Now, lots of people think they know how Canada’s health care system came into being. “Tommy Douglas, the former premier of Saskatchewan and one-time leader of the New Democratic Party,” they’ll tell you, “was the father of Canadian medicare.” They’re wrong, but that’s what pretty much everyone in this country has grown up believing. So much so that in a poll conducted by the Canadian Broadcasting Corporation in 2004, Douglas was named the “Greatest Canadian.” Even more believe that they, and they alone, know what’s in the Canada Health Act. They’ll swear up and down, for instance, that one of the five principles of the act says medicare must be publicly funded. In fact, it says that medicare must be publicly administered. There’s a big difference. This has resulted in Canada’s health care landscape being littered with so much unhelpful rhetoric it’s a wonder anyone can see the forest for the trees.

To help cut through some of this clutter, I thought it might be a good idea to look back at how we came to find ourselves in the mess we’re in when it comes to health care. To this end, I’m going to focus on five things I believe were seminal in the building of our health care house of cards here in Canada, where it’s become only too easy to fool ourselves into believing we do indeed have the best system in the world, even though the truth is far from that: Tommy Douglas and the Saskatchewan experiment; the Hall Commission and the introduction of medicare; the Canada Health Act; the Savings and Restructuring Act; and the Commitment to the Future of Medicare Act.

Starting with Tommy Douglas and the Saskatchewan experiment is something of a “no-brainer,” of course, even if Douglas really wasn’t medicare’s father. After all, without this bold early attempt, it’s entirely possible the rest of Canada’s provinces might never have been convinced to dip their collective toes into the healing waters of medicare. Likewise, a closer examination of the mid-1960s commission overseen by Justice Emmett Hall is in order, if for no other reason than to show there were just as many Canadians against the creation of a national health care system as there were in favour. Which brings us to the Canada Health Act. While many feel the Canada Health Act has been something of an albatross around our necks, the very thing that’s been stifling innovation and creativity and ultimately pulling us down these past thirty-plus years, the fact remains that its introduction was, without a doubt, one of the most important moments in our country’s history. Finally, I’ll take a look at two pieces of legislation that had big impacts here in Ontario when they were introduced and are still affecting our health care system today, as other provinces (Alberta, Quebec, and British Columbia, in particular) have gone on to bring forward their own versions of the bills. The Savings and Restructuring Act was brought in by the Mike Harris Conservatives in 1996, as part of their Common Sense Revolution. The Commitment to the Future of Medicare Act was the work of George Smitherman, Premier Dalton McGuinty’s first health minister, after the Liberals defeated the Progressive Conservatives in 2003. In some ways, both of these pieces of legislation have had an even bigger impact on the health care environment in Ontario, and, indeed, in the rest of Canada, than even the Canada Health Act.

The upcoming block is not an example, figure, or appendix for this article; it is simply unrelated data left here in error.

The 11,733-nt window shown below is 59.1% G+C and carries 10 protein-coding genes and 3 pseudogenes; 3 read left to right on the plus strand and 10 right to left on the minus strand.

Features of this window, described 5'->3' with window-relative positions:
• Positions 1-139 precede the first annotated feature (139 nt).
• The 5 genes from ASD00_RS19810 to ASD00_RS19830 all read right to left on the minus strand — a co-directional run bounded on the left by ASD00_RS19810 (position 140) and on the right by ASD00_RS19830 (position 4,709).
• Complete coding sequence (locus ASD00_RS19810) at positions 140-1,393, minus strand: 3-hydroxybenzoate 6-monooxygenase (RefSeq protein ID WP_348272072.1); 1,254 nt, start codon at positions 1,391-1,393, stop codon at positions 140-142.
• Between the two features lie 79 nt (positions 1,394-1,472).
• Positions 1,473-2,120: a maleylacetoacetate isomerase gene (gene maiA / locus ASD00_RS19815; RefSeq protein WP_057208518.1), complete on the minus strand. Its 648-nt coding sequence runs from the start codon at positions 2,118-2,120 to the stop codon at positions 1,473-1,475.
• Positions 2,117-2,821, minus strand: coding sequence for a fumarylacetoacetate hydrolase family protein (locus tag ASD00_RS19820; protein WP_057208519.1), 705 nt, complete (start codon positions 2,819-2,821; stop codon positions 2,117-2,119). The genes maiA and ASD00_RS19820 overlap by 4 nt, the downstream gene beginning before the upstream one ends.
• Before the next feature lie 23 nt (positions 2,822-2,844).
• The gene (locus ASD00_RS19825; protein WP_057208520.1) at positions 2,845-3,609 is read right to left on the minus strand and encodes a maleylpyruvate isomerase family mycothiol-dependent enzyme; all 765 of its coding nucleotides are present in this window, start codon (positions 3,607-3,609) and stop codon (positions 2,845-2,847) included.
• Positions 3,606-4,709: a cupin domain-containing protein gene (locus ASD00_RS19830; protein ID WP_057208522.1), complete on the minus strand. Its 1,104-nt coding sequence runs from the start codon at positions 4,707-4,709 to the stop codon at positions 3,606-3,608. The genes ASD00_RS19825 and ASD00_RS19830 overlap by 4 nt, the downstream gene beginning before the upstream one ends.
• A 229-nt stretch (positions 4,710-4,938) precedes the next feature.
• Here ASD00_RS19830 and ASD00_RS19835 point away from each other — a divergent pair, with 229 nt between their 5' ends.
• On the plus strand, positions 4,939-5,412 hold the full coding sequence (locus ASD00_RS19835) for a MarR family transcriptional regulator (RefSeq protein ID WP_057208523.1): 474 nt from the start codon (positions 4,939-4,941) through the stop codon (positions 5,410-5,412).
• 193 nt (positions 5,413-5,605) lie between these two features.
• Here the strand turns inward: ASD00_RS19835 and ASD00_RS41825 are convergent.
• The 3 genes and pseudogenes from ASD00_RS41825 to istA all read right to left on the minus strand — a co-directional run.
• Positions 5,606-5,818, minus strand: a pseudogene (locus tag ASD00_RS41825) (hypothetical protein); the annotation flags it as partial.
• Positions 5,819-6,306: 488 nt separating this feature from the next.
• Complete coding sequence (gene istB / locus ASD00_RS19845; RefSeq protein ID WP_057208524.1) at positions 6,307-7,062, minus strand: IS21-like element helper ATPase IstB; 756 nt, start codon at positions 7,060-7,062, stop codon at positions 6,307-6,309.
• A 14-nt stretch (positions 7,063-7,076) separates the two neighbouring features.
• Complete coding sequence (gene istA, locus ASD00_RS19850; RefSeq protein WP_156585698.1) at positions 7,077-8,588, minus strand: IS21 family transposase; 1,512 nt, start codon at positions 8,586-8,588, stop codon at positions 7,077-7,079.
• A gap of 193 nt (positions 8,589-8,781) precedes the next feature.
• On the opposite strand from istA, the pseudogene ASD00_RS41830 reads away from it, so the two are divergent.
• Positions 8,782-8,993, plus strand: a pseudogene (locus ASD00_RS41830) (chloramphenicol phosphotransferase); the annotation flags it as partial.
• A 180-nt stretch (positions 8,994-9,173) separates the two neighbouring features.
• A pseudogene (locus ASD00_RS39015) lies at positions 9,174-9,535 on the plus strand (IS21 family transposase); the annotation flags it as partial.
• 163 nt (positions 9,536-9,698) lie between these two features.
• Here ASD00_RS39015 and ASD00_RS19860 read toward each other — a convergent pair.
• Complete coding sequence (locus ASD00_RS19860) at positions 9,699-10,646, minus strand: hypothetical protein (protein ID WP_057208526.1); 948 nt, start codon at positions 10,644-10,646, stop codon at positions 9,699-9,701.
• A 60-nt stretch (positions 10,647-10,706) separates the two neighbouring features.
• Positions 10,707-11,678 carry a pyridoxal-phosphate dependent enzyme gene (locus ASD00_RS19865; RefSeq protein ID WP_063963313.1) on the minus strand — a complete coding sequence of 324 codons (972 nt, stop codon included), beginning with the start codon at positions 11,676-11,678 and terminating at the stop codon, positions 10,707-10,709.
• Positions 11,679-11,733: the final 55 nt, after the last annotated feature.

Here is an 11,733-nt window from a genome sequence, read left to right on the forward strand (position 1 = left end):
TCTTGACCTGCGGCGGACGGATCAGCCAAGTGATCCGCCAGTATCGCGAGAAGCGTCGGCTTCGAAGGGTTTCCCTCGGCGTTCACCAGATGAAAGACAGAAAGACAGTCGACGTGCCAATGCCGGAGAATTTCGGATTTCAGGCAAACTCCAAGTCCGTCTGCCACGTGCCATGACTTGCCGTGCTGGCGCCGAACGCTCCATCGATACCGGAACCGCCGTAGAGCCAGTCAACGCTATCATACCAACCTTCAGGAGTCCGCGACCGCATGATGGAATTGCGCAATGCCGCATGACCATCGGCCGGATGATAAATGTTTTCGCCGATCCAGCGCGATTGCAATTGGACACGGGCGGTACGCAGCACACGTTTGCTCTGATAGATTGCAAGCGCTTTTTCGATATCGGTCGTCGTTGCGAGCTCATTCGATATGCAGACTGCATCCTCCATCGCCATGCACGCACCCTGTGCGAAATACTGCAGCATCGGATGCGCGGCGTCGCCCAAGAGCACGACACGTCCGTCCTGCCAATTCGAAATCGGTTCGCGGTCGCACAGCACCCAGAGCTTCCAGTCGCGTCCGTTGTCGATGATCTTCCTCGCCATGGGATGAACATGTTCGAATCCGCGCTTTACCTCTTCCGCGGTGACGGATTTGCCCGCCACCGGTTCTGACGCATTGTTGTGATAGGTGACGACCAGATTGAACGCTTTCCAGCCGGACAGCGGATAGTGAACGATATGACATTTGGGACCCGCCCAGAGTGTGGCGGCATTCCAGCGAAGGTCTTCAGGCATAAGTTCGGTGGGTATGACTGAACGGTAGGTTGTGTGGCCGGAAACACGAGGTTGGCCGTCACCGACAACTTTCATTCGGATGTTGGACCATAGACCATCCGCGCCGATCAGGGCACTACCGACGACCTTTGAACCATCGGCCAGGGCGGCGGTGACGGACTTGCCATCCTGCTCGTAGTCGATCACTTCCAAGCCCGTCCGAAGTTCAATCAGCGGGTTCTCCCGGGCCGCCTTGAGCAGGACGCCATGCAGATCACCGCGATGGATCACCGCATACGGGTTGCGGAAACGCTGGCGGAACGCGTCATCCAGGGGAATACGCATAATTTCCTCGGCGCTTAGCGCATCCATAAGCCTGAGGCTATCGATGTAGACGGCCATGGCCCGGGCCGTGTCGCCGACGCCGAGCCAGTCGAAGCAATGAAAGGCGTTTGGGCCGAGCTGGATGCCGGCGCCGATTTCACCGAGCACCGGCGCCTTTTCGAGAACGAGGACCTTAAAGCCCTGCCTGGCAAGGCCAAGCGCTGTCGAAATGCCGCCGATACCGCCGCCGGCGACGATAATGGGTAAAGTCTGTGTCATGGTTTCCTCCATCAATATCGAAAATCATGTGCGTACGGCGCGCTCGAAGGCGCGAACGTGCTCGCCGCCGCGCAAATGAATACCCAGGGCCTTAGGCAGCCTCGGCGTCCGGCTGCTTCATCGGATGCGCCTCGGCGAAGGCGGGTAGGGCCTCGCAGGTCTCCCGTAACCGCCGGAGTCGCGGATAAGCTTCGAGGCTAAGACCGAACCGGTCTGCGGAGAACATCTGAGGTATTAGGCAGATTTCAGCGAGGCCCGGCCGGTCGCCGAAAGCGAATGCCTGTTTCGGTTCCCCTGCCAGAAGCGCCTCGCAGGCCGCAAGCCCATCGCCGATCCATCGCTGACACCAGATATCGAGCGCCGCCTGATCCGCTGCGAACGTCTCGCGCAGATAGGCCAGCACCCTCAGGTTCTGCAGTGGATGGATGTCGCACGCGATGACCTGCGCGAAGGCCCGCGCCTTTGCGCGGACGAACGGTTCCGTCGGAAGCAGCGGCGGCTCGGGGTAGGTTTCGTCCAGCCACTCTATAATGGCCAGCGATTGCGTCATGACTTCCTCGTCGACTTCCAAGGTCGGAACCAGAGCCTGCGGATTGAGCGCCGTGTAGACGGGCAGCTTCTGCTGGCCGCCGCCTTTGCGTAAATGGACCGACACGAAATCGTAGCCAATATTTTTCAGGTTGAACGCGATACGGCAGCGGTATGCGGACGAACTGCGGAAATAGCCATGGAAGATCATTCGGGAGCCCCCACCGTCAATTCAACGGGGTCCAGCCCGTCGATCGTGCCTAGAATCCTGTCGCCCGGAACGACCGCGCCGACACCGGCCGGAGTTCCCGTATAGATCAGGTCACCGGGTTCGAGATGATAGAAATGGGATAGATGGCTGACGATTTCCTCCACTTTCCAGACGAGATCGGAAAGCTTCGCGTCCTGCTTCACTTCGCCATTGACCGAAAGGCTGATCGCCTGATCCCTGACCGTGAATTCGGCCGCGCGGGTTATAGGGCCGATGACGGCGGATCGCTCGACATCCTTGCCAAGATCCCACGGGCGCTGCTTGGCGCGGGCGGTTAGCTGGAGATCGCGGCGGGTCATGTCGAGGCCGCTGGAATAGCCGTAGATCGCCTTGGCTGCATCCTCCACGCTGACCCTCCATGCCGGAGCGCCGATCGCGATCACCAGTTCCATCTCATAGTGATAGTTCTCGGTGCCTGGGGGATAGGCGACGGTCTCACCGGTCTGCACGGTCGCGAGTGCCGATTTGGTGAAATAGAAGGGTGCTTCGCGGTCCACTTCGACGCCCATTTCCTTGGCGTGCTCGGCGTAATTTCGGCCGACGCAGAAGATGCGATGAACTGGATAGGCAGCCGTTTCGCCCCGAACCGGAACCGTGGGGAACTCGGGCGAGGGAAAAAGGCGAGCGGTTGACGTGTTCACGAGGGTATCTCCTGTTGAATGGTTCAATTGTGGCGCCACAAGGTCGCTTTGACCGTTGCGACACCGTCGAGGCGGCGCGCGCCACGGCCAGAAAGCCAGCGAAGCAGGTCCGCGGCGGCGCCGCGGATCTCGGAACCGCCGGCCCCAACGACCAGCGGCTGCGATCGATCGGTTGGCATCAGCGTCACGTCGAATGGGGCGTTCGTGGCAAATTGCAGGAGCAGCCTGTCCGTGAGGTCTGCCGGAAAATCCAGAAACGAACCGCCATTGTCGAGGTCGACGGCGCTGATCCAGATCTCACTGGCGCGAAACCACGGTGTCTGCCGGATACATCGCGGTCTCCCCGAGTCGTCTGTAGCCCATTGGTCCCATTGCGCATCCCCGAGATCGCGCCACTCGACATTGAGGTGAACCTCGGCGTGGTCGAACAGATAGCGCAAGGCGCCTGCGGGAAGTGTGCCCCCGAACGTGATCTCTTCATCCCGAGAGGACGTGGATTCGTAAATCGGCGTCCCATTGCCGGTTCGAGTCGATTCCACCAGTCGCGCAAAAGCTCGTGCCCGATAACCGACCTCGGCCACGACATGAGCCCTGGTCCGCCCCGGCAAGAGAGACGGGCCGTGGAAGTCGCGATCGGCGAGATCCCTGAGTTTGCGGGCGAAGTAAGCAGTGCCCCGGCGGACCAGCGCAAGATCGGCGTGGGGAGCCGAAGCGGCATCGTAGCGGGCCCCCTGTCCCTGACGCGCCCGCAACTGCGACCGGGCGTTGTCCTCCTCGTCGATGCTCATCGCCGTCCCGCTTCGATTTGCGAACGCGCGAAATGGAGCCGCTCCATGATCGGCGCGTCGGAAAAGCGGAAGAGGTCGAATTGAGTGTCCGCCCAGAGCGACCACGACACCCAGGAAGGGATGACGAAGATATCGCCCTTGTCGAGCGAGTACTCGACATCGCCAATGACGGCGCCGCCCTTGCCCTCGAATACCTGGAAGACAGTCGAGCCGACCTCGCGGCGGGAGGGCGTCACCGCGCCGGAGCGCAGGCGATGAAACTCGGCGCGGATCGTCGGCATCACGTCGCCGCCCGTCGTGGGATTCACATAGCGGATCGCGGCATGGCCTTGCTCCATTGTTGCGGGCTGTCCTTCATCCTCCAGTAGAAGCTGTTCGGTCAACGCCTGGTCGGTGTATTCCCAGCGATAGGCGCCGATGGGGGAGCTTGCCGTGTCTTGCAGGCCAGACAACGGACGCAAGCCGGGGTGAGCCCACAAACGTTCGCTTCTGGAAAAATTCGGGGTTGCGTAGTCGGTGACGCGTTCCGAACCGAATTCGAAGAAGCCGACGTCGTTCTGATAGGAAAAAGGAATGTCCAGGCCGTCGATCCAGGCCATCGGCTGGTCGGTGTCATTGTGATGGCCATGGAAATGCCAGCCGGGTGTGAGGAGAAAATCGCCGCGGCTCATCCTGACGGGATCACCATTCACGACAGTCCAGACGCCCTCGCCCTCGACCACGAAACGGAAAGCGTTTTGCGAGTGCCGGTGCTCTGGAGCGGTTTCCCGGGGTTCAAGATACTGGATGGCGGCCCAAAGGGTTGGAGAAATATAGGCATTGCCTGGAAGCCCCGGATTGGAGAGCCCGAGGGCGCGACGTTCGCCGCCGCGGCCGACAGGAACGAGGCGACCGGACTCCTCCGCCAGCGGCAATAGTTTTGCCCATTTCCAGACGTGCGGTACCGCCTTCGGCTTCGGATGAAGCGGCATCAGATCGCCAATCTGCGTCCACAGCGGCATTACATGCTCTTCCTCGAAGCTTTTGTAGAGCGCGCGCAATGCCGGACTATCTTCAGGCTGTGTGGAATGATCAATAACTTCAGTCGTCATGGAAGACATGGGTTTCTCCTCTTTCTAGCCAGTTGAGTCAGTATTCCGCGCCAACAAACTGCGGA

Editorial Reviews

For decades, Stephen Skyvington has seen Canadian health care through the eyes of doctors, politicians, and as a patient. He knows what’s wrong with our system and what it needs to once again become the best in the world.

Dr. Douglas Mark – President, DoctorsOntario

Skyvington has seen the decline of Ontario's health care from every perspective, including a stint as an insider at the Ontario Medical Association. He is not one to pull punches, and this book is no exception. Every doctor should read this book. So should every patient. And it will hurt a bit.

— William G. Hughes, MD, FRCPC, Cardiologist

Skyvington uses a lifetime of experience to do more than just tell the story of our healthcare system. He uses it to skillfully offer a bold, comprehensive prescription for its ailments

Jaime Watt, executive chairman, Navigator

Stephen Skyvington has written a must-read for anyone interested in exploring an honest and provocative framework for the creation of an effective, responsive and sustainable healthcare system that doesn't bankrupt the government.

Wayne Clancy, founder, MindSuiteMetrics and HealthCarePossibilities.com

Stephen Skyvington’s perspective on the intersection of politics and health care in Canada is unique and without equal. No previous account has shed such clear light on how government decision-makers and key health players interact and determine how – or whether – our health system works. This May Hurt a Bit offers a fearless and independent critical analysis and prescription for action that provides a crucial contribution to the future of health care policy-making in Canada.

Dan Rath, co-author, Not Without Cause – David Peterson’s Fall From Grace

Skyvington’s book documents how everyone has screwed up health care, and what we must do to save it. The prescriptions are strong, but they may save your life!

— Richard Worzel, leading futurist, speaker, and author

One part memoir, two parts jeremiad, This May Hurt a Bit demands a discussion on healthcare. Skyvington pokes, prods, and provokes until he gets the debate Canadians need

Shawn Whatley, MD, past president of the Ontario Medical Association, author of No More Lethal Waits